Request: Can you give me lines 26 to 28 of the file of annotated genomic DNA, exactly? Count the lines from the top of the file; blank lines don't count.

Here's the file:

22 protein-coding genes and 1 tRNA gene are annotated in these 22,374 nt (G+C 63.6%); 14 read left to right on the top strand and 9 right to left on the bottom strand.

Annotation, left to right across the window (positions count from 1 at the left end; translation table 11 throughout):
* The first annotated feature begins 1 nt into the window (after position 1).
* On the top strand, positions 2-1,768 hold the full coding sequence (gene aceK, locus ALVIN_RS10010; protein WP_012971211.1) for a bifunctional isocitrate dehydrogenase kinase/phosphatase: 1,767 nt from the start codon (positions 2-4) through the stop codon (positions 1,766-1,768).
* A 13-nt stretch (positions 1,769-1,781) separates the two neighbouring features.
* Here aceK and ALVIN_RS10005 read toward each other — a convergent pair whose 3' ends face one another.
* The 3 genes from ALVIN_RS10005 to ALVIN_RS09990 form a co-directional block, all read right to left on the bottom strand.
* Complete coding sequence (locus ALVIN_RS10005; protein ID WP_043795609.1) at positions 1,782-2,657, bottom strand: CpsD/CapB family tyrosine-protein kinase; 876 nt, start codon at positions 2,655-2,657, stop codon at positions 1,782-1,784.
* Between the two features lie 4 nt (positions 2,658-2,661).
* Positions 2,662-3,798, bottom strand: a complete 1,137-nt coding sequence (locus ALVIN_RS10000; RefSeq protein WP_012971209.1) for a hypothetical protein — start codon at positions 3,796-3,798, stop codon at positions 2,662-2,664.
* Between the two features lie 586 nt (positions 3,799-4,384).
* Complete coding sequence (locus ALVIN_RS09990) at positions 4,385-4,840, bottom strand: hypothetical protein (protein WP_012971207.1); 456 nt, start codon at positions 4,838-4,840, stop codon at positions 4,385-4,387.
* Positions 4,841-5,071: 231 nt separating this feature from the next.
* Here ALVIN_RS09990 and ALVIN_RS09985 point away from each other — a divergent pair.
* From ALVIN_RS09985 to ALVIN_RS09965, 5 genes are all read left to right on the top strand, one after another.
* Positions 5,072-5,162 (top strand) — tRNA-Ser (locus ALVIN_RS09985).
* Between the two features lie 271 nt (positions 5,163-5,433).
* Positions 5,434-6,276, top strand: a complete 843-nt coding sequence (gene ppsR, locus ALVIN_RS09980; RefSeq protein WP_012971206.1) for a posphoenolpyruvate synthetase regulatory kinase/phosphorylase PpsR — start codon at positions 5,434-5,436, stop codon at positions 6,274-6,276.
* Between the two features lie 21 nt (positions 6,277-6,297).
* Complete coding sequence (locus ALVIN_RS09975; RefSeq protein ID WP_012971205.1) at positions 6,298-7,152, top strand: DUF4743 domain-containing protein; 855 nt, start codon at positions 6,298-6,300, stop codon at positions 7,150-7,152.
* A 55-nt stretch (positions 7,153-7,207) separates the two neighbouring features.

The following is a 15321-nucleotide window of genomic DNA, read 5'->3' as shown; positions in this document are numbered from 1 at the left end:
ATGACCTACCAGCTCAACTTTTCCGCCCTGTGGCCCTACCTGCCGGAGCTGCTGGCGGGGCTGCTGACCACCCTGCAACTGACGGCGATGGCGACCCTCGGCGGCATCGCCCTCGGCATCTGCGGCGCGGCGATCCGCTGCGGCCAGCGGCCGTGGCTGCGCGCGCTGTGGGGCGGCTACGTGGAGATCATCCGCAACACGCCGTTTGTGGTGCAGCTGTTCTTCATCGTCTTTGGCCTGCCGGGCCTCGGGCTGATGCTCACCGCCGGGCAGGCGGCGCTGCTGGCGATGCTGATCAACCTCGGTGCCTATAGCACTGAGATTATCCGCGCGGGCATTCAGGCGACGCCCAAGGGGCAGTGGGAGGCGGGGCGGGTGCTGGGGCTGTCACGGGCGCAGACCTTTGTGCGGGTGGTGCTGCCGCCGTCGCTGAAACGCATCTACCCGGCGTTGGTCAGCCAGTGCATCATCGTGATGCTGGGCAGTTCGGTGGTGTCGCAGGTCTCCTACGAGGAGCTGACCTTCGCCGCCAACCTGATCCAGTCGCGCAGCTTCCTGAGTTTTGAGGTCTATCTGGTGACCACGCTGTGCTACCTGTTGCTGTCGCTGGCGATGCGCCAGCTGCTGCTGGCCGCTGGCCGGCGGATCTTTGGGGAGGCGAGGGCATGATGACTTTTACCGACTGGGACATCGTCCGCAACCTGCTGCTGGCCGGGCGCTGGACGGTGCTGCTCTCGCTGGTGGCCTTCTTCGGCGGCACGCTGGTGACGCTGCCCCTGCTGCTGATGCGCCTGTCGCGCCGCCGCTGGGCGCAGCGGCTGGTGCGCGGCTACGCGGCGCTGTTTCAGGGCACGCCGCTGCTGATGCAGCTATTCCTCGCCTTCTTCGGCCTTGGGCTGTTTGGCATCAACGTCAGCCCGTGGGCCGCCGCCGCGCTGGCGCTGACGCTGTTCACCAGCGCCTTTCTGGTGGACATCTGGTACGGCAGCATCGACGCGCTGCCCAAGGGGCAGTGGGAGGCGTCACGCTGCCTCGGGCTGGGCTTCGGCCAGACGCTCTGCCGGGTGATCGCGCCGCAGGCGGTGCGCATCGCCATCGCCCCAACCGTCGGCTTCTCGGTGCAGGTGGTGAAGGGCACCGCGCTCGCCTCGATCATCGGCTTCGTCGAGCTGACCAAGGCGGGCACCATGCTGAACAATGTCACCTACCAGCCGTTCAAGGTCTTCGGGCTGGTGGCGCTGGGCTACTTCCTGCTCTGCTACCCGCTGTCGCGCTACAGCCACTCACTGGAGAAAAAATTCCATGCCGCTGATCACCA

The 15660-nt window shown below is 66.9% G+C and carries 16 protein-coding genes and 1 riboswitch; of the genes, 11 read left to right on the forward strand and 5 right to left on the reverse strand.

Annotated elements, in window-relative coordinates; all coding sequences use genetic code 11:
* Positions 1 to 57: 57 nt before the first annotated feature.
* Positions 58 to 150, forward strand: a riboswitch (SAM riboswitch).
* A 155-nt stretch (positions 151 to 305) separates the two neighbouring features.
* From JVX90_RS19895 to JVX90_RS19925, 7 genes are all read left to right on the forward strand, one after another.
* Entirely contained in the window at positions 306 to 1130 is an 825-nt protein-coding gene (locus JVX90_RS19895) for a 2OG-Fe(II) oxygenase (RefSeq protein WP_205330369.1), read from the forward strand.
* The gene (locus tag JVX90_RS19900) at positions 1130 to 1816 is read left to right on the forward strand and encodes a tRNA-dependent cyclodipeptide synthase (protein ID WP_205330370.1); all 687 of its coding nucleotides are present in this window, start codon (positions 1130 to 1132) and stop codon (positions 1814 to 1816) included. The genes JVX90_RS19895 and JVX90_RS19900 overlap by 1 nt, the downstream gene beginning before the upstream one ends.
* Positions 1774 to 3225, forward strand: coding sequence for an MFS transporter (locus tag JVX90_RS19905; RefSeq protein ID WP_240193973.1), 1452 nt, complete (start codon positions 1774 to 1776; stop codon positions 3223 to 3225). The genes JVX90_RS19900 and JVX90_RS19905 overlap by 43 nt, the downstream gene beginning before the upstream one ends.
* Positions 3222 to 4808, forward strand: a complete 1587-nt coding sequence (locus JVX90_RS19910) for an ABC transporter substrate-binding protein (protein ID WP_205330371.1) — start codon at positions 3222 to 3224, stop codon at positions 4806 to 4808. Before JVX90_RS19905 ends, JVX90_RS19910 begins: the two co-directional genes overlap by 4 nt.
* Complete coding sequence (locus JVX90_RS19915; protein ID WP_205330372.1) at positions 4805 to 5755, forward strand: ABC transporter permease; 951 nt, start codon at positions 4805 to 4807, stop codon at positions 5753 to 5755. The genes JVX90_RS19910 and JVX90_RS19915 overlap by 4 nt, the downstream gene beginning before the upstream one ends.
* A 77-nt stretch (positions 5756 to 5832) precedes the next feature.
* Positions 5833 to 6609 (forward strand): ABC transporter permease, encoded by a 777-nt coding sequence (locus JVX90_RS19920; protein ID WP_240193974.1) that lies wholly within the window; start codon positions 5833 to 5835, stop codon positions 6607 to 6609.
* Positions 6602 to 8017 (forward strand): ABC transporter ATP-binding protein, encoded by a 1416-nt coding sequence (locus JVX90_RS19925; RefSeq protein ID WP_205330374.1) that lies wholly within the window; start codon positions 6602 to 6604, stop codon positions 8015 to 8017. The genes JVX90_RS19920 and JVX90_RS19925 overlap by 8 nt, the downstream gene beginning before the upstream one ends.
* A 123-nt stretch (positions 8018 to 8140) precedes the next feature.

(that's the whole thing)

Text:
* Positions 1 to 57: 57 nt before the first annotated feature.
* Positions 58 to 150, forward strand: a riboswitch (SAM riboswitch).
* A 155-nt stretch (positions 151 to 305) separates the two neighbouring features.